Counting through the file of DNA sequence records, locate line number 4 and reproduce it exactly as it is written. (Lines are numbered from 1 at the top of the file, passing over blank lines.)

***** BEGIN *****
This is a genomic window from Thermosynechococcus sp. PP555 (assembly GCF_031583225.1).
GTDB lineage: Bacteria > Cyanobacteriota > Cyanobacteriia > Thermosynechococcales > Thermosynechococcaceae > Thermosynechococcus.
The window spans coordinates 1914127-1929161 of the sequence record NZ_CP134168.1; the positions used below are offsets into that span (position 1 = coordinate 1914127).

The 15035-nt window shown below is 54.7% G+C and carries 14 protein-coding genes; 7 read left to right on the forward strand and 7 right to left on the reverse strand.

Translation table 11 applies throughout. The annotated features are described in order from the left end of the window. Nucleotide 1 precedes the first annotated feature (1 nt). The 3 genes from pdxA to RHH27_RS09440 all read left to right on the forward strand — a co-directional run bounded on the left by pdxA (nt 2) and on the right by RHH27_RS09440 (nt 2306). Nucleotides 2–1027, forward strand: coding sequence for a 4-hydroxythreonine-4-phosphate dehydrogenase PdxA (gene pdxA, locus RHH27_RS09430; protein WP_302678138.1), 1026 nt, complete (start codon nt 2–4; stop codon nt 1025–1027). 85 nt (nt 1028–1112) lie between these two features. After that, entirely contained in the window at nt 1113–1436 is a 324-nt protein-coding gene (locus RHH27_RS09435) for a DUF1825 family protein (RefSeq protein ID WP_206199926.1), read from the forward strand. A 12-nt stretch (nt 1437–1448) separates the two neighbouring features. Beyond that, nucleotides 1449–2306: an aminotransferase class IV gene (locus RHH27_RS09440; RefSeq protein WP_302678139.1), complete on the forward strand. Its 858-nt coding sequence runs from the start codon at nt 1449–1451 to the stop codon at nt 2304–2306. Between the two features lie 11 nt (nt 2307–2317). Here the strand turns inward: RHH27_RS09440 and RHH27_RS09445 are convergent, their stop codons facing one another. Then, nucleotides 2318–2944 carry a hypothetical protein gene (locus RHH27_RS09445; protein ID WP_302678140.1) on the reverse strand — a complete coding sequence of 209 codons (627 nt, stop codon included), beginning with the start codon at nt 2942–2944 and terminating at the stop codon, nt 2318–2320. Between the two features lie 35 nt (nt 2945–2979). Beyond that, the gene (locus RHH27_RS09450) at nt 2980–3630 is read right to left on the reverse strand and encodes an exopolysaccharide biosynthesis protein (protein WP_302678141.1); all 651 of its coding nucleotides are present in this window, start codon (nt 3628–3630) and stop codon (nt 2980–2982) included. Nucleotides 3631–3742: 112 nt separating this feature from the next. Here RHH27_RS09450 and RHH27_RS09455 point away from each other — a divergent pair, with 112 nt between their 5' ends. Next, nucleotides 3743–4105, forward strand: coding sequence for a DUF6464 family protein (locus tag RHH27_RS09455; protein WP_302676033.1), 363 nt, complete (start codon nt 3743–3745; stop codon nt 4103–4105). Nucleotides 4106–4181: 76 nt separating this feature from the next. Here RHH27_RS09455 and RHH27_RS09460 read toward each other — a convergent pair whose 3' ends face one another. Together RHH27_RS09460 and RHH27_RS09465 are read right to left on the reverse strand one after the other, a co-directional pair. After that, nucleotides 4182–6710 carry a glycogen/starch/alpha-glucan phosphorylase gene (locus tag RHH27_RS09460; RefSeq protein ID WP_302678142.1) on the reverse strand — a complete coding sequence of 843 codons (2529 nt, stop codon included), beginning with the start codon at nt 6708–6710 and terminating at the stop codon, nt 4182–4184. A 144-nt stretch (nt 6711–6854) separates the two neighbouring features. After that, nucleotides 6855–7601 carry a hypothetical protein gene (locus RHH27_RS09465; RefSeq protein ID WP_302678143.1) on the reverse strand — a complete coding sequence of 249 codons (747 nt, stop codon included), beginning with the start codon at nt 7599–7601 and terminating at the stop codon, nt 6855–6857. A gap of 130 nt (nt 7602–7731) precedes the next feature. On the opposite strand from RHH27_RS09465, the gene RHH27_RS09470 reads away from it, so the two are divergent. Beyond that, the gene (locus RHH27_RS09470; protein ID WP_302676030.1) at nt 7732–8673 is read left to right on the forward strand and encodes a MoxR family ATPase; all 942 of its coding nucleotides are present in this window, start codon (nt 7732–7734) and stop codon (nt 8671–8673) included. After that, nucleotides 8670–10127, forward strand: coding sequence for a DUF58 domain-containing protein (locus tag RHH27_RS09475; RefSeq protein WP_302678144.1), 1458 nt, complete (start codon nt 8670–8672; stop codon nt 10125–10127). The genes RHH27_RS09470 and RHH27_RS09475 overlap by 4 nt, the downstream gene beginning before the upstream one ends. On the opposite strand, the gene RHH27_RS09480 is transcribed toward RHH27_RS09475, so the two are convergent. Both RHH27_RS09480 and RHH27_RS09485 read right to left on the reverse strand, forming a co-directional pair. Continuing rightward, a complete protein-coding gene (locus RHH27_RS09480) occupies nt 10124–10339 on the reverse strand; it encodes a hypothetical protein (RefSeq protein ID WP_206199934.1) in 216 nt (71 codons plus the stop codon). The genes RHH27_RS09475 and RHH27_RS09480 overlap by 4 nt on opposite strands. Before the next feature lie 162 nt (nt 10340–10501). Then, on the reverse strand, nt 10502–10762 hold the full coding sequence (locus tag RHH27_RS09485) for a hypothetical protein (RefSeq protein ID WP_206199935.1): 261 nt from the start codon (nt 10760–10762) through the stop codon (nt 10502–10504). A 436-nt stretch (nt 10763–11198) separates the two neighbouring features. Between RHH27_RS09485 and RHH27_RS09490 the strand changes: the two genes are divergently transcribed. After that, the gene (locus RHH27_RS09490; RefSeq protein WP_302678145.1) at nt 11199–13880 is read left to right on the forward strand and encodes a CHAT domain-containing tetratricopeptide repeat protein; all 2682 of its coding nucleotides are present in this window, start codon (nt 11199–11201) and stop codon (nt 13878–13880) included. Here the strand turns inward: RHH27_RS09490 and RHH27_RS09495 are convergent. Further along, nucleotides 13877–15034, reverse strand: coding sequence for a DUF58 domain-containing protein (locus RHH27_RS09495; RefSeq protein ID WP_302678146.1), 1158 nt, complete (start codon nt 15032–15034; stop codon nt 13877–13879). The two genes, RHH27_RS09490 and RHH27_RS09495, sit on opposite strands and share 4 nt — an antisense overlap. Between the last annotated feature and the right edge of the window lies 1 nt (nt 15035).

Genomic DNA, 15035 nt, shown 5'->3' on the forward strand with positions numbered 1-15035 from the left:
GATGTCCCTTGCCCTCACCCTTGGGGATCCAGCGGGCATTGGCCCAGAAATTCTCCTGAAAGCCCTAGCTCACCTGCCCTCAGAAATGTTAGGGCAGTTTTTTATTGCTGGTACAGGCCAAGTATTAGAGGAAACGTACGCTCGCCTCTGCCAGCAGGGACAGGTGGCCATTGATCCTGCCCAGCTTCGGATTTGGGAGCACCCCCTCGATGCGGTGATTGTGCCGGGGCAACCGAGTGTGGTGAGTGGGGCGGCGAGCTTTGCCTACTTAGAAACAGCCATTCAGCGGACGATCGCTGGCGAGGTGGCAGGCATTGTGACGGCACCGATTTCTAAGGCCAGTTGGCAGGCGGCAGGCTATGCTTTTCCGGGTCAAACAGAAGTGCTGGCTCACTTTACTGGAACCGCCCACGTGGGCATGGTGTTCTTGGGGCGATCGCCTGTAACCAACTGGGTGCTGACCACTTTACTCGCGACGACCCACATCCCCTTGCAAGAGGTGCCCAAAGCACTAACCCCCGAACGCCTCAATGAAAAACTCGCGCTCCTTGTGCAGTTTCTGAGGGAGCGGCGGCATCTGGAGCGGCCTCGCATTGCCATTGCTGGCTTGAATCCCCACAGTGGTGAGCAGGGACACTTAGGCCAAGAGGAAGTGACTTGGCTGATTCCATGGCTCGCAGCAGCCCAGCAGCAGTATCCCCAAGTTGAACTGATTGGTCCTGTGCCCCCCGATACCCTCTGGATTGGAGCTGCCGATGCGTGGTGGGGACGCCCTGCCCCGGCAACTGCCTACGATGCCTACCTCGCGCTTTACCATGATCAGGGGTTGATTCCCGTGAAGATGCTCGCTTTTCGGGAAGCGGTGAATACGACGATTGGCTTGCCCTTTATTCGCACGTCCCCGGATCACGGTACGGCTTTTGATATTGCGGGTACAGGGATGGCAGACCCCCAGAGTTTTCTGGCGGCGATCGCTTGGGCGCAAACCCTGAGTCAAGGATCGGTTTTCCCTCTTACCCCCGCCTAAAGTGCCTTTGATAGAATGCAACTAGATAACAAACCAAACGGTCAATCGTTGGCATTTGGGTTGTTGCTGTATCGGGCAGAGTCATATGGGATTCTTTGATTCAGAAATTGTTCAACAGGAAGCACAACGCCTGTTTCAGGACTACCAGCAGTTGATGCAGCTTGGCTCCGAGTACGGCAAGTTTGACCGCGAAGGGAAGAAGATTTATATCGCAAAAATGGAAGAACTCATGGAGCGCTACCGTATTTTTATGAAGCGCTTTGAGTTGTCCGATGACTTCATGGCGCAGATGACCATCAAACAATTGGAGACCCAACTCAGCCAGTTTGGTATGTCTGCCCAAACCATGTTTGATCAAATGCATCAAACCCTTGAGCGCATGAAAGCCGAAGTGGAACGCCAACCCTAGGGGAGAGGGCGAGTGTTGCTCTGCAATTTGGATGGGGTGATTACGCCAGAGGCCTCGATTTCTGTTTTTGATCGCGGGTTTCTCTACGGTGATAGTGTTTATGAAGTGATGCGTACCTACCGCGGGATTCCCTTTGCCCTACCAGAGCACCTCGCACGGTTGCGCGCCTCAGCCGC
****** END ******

The 15035-nt window shown below is 54.7% G+C and carries 14 protein-coding genes; 7 read left to right on the forward strand and 7 right to left on the reverse strand.